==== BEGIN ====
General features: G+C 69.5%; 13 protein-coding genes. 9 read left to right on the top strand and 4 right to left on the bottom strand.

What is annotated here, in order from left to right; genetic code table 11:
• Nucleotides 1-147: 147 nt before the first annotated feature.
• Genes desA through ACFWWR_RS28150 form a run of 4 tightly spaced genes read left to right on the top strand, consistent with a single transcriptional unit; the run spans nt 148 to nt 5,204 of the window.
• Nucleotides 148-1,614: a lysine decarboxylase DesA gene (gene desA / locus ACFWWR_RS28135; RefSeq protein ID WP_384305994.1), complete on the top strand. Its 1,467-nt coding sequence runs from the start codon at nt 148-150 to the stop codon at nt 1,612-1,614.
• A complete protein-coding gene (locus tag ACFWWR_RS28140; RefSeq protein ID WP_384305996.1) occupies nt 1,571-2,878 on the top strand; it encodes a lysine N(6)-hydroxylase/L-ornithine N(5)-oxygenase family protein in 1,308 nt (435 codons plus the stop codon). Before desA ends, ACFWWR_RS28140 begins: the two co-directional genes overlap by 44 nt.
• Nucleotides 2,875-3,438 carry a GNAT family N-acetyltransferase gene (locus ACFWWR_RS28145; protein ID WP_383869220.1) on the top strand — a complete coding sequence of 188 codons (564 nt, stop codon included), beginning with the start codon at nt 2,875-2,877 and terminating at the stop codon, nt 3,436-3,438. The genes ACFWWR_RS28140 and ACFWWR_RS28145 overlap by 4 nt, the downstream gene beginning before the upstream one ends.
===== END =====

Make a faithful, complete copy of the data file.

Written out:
General features: G+C 69.5%; 13 protein-coding genes. 9 read left to right on the top strand and 4 right to left on the bottom strand.

What is annotated here, in order from left to right; genetic code table 11:
• Nucleotides 1-147: 147 nt before the first annotated feature.
• Genes desA through ACFWWR_RS28150 form a run of 4 tightly spaced genes read left to right on the top strand, consistent with a single transcriptional unit; the run spans nt 148 to nt 5,204 of the window.
• Nucleotides 148-1,614: a lysine decarboxylase DesA gene (gene desA / locus ACFWWR_RS28135; RefSeq protein ID WP_384305994.1), complete on the top strand. Its 1,467-nt coding sequence runs from the start codon at nt 148-150 to the stop codon at nt 1,612-1,614.
• A complete protein-coding gene (locus tag ACFWWR_RS28140; RefSeq protein ID WP_384305996.1) occupies nt 1,571-2,878 on the top strand; it encodes a lysine N(6)-hydroxylase/L-ornithine N(5)-oxygenase family protein in 1,308 nt (435 codons plus the stop codon). Before desA ends, ACFWWR_RS28140 begins: the two co-directional genes overlap by 44 nt.
• Nucleotides 2,875-3,438 carry a GNAT family N-acetyltransferase gene (locus ACFWWR_RS28145; protein ID WP_383869220.1) on the top strand — a complete coding sequence of 188 codons (564 nt, stop codon included), beginning with the start codon at nt 2,875-2,877 and terminating at the stop codon, nt 3,436-3,438. The genes ACFWWR_RS28140 and ACFWWR_RS28145 overlap by 4 nt, the downstream gene beginning before the upstream one ends.